Inside a tangle of scaffolding that rises above the modest homes of a south-central San Diego neighborhood, a new energy-efficient school is taking shape.
On the second floor of the skeletal structure, a young man in a hardhat carefully measures and bends a metal conduit to a precise angle. Then he climbs a ladder and connects the thin pipe to an electrical switch box on the ceiling, where it eventually will hold wires over the heads of middle-school students.
The young worker is Artem Voloshanovskiy. A year ago, he was selling used cars and wondering where his life was headed.
Now he's an apprentice with the International Brotherhood of Electrical Workers (IBEW). At age 22, he's learning a trade and building a solid career while proudly helping build a state-of-the-art school.
When the San Diego Unified School District board passed a $2.1 billion bond a few years ago, it decided to get a triple bang for the money, providing environmental sustainability and good jobs while paying for school construction and renovation.
"We realized that as a school district we've got a lot of capacity to leverage change in our communities," said former school Board President Richard Barrera. "When taxpayers invest in rebuilding our schools, we can create not only great facilities but also a whole generation of career opportunities for young people in our most distressed communities. That way our students will graduate into a better economy."
First, the bond included strong green-building requirements that surpass California's latest energy efficiency standards.
Knox Middle School, where Artem is working, is one of many dilapidated schools throughout the district that the bond money is transforming into models of energy efficiency. It is located in a quiet, mostly Hispanic neighborhood where the median household income is under $30,000.
Apprentice Artem Voloshanovskiy at work
At Knox, a number of old, inefficient portable classroom buildings will be replaced with the new, two-story permanent building, featuring high-efficiency heating, ventilation and air-conditioning systems and high-quality insulation.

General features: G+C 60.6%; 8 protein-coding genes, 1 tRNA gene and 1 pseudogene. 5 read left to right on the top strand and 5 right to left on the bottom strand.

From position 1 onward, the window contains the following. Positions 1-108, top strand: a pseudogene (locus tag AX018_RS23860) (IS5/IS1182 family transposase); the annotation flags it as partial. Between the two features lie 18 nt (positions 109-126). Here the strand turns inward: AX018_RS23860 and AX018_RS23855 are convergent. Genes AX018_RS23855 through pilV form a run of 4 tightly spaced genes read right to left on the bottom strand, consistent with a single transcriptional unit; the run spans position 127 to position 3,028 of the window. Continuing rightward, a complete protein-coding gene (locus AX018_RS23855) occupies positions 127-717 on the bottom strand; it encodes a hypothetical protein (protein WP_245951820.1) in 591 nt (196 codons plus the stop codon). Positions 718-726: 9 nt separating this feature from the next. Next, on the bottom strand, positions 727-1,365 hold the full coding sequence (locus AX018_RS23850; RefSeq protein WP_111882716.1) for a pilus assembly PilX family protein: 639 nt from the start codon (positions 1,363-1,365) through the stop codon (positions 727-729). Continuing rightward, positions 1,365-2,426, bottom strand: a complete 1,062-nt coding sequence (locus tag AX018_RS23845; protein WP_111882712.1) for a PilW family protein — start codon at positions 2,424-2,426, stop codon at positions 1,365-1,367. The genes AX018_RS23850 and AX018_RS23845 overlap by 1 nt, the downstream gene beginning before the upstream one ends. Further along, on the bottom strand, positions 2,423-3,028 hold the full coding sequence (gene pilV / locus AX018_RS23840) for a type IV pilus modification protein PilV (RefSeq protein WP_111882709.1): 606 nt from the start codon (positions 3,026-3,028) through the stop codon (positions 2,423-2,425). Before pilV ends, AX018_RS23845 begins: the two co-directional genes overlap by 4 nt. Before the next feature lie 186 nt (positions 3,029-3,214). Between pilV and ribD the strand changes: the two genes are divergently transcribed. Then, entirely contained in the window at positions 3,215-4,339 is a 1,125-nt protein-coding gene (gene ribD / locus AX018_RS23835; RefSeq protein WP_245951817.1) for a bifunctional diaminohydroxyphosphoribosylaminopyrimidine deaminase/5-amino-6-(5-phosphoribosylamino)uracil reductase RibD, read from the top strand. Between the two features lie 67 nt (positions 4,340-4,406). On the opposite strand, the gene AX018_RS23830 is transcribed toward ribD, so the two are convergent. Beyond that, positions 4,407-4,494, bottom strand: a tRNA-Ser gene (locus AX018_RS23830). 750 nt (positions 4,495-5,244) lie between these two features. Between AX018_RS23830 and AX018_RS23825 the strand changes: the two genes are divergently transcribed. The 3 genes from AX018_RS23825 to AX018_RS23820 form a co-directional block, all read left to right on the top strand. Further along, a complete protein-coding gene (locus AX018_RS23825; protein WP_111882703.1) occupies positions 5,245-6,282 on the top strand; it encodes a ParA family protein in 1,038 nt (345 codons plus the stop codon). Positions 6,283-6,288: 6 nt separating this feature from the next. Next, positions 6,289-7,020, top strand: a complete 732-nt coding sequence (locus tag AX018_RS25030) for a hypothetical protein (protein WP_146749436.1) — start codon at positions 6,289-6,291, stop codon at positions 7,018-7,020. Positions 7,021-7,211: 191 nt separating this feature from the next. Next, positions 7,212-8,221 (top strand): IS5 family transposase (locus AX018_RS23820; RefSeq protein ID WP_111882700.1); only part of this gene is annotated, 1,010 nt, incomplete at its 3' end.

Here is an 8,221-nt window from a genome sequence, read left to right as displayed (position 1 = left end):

In a second policy decision, which proved more controversial, the school board approved a "Project Stabilization Agreement" with local building trades unions. Under that agreement, every construction contractor paid through the bond must provide good, union jobs and apprenticeships for local residents, and specifically residents of disadvantaged zip codes.
That's what put Artem Voloshanovskiy on the construction team at Knox school.
Artem immigrated to the U.S. with his family at age 11, from Moldova, a small Eastern European country tucked between Ukraine and Romania. After graduating high school, he was at loose ends, bouncing between jobs as an unskilled laborer and car salesman.
With the IBEW apprenticeship, he has found a career.
"The work is interesting. I'm never bored at work," Artem said recently. "I like knowing I have a skill I can rely on no matter what. Electrical work is a huge field that's constantly evolving."
The apprenticeship lasts five years, combining evening classes twice a week with full-time work paid well above minimum wage. Most of the learning is done on the job, where he works alongside journeyman electricians.
In class, he learns everything from the specific techniques of wiring a switch to the science behind why one metal is a better conductor than another.
"On the job, you put these things to work right away. It's like going to a school I don't have to pay for," he said with a grin. "They pay me."